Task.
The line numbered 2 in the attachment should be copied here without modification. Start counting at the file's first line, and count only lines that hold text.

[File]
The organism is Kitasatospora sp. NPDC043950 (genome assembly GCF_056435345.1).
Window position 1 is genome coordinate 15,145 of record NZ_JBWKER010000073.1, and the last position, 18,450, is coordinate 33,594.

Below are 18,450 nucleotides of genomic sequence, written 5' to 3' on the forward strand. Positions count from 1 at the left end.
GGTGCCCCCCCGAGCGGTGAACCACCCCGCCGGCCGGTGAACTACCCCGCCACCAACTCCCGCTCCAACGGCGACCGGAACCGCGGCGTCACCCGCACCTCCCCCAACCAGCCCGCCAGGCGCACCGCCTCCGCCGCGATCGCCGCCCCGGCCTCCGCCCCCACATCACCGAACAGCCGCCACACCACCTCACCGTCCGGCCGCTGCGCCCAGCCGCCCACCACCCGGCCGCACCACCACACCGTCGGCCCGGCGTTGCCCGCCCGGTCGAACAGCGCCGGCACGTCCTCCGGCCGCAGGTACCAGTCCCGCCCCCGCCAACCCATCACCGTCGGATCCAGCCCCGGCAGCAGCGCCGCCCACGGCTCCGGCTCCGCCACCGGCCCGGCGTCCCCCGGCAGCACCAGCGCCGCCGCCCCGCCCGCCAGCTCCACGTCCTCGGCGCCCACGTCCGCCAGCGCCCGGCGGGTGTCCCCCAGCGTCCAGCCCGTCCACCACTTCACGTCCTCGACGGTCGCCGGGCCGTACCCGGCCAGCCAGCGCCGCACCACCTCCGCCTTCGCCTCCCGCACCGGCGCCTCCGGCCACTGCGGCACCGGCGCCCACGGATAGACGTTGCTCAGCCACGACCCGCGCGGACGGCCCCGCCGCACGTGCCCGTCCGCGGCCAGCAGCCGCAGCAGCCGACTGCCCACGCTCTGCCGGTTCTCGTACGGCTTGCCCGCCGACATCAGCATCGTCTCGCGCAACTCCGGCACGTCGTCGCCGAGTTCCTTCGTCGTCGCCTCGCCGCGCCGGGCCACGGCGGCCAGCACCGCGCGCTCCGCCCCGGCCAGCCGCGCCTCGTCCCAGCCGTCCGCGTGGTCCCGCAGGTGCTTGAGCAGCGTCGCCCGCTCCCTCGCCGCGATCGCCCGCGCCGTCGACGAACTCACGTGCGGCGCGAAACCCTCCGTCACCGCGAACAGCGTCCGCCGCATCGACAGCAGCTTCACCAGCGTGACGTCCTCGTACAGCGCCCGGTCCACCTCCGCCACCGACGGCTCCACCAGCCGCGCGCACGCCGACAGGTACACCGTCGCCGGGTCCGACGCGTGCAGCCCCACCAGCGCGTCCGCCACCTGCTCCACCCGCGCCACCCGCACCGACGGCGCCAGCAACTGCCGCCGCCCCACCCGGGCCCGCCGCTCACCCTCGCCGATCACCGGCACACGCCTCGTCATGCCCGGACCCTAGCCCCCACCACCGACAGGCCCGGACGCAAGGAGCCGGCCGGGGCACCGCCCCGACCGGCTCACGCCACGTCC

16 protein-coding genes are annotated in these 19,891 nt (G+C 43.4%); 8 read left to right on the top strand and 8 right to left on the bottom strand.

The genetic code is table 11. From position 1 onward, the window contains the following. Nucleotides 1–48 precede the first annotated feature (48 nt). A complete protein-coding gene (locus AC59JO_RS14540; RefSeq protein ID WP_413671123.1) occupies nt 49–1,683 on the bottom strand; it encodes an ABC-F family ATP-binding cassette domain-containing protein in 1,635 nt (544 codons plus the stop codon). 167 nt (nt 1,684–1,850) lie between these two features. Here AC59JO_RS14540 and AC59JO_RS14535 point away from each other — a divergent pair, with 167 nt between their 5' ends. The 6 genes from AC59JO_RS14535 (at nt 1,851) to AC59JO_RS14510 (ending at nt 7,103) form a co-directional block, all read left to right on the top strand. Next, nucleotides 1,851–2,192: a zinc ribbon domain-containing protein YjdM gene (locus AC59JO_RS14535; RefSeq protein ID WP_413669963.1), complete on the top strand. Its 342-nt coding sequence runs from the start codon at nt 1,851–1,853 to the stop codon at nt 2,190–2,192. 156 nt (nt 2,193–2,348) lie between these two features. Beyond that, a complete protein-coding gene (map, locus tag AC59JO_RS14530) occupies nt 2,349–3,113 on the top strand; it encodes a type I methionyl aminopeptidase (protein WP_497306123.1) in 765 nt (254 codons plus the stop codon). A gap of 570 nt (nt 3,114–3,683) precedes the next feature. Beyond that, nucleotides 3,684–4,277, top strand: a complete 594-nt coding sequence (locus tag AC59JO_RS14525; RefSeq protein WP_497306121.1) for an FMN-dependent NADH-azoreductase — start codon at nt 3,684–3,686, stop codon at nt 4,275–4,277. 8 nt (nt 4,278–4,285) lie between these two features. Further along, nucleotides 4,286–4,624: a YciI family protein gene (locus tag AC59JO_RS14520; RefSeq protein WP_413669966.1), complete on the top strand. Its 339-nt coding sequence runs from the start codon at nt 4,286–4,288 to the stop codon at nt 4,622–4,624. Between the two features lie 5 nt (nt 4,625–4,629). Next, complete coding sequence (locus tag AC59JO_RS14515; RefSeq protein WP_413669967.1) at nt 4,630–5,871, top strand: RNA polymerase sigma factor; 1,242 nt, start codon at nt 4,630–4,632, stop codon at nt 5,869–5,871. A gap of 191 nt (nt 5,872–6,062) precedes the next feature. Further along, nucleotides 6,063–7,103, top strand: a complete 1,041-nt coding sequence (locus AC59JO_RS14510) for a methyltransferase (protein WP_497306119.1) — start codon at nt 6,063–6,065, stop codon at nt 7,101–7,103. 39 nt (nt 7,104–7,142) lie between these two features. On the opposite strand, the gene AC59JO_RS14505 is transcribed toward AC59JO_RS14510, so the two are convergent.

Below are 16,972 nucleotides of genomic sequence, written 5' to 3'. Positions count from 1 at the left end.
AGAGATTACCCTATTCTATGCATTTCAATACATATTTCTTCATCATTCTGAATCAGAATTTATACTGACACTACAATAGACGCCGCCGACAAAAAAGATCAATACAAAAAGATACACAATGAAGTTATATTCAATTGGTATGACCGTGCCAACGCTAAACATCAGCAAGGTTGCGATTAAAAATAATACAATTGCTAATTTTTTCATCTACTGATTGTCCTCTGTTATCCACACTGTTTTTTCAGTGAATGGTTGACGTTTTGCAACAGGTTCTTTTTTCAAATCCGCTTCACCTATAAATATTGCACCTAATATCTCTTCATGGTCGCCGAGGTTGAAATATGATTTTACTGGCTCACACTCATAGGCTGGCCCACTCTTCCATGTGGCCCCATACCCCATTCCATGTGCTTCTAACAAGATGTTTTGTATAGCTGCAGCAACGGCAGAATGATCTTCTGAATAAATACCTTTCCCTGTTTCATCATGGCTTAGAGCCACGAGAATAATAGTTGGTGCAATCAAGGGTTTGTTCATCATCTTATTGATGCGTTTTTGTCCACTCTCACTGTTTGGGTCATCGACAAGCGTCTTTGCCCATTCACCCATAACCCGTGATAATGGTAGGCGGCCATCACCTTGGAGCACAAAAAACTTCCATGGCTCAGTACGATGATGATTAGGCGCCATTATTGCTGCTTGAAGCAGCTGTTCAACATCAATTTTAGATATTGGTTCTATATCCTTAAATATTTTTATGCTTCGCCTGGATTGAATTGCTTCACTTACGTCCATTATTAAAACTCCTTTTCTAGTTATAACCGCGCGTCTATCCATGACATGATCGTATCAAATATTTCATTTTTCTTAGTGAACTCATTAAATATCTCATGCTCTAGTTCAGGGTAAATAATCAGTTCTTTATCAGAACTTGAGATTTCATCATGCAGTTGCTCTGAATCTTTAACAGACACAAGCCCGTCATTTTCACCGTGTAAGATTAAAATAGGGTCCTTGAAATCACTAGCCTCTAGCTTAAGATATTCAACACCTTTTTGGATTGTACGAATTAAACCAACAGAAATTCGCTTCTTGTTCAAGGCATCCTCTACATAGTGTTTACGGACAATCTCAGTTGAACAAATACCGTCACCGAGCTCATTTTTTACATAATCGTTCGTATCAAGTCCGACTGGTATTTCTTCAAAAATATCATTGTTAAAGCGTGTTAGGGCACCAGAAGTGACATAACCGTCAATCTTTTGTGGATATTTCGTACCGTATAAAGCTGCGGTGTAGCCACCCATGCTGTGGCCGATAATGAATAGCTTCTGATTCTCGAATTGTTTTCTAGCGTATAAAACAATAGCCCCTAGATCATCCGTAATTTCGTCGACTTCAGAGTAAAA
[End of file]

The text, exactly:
Window position 1 is genome coordinate 15,145 of record NZ_JBWKER010000073.1, and the last position, 18,450, is coordinate 33,594.